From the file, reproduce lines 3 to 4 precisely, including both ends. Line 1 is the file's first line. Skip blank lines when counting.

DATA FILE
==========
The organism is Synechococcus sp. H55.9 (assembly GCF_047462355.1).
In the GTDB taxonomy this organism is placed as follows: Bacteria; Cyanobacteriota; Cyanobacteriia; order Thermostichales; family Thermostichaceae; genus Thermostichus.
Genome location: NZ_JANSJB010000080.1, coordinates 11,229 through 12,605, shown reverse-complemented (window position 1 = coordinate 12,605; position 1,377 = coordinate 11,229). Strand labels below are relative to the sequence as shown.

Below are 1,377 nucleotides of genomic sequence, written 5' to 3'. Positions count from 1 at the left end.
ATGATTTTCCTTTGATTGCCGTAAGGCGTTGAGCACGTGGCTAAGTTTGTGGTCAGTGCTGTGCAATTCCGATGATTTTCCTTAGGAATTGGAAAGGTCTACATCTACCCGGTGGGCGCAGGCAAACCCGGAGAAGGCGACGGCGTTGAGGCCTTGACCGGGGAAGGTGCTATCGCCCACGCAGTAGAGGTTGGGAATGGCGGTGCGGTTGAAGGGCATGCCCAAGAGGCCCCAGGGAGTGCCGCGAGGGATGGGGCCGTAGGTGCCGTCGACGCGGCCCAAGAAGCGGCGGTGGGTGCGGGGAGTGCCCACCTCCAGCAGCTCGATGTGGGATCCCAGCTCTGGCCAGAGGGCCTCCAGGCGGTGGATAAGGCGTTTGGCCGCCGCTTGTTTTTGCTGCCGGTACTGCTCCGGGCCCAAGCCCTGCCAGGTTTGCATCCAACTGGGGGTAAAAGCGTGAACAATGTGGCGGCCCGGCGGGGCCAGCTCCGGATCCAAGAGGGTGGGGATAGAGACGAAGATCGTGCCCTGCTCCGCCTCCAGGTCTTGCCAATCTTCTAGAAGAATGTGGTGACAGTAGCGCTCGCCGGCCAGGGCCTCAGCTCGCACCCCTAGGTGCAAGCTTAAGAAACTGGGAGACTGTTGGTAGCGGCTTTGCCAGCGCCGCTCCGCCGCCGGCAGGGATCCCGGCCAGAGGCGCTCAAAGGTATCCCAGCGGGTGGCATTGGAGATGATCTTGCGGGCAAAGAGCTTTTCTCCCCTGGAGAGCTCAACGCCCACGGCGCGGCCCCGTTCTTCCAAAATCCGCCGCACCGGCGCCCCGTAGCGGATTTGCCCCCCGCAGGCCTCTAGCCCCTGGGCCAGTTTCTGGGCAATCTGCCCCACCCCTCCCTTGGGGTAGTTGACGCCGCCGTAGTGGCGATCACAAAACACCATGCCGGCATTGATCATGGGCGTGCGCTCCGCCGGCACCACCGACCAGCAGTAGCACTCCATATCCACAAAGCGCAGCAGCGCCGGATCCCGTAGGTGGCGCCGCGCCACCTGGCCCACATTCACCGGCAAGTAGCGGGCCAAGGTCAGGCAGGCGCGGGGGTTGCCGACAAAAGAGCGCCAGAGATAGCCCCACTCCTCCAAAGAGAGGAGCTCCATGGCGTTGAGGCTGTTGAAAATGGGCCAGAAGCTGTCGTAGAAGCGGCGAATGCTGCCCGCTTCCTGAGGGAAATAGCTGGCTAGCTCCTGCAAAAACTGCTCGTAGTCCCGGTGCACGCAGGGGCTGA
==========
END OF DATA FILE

Genome location: NZ_JANSJB010000080.1, coordinates 11,229 through 12,605, shown reverse-complemented (window position 1 = coordinate 12,605; position 1,377 = coordinate 11,229). Strand labels below are relative to the sequence as shown.

Below are 1,377 nucleotides of genomic sequence, written 5' to 3'. Positions count from 1 at the left end.